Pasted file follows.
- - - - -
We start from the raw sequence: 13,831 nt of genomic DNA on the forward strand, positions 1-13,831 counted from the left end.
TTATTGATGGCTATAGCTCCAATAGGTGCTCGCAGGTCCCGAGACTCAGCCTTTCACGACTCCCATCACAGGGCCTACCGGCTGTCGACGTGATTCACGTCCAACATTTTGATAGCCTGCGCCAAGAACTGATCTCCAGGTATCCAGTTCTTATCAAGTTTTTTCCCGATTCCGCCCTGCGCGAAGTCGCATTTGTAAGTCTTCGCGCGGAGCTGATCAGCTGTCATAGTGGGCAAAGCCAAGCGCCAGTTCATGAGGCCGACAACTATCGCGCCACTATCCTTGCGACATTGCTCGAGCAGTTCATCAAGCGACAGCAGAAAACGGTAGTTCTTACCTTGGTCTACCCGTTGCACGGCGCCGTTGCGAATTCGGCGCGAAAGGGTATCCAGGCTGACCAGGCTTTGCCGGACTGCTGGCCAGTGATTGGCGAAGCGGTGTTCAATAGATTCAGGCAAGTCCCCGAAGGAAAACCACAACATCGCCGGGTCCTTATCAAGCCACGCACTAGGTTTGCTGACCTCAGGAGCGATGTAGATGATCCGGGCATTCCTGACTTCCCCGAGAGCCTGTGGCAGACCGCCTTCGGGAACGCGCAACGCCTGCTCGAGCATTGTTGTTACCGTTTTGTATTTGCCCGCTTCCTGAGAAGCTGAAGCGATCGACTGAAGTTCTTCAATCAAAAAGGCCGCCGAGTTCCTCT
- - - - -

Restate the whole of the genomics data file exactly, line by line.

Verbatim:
We start from the raw sequence: 13,831 nt of genomic DNA on the forward strand, positions 1-13,831 counted from the left end.
TTATTGATGGCTATAGCTCCAATAGGTGCTCGCAGGTCCCGAGACTCAGCCTTTCACGACTCCCATCACAGGGCCTACCGGCTGTCGACGTGATTCACGTCCAACATTTTGATAGCCTGCGCCAAGAACTGATCTCCAGGTATCCAGTTCTTATCAAGTTTTTTCCCGATTCCGCCCTGCGCGAAGTCGCATTTGTAAGTCTTCGCGCGGAGCTGATCAGCTGTCATAGTGGGCAAAGCCAAGCGCCAGTTCATGAGGCCGACAACTATCGCGCCACTATCCTTGCGACATTGCTCGAGCAGTTCATCAAGCGACAGCAGAAAACGGTAGTTCTTACCTTGGTCTACCCGTTGCACGGCGCCGTTGCGAATTCGGCGCGAAAGGGTATCCAGGCTGACCAGGCTTTGCCGGACTGCTGGCCAGTGATTGGCGAAGCGGTGTTCAATAGATTCAGGCAAGTCCCCGAAGGAAAACCACAACATCGCCGGGTCCTTATCAAGCCACGCACTAGGTTTGCTGACCTCAGGAGCGATGTAGATGATCCGGGCATTCCTGACTTCCCCGAGAGCCTGTGGCAGACCGCCTTCGGGAACGCGCAACGCCTGCTCGAGCATTGTTGTTACCGTTTTGTATTTGCCCGCTTCCTGAGAAGCTGAAGCGATCGACTGAAGTTCTTCAATCAAAAAGGCCGCCGAGTTCCTCT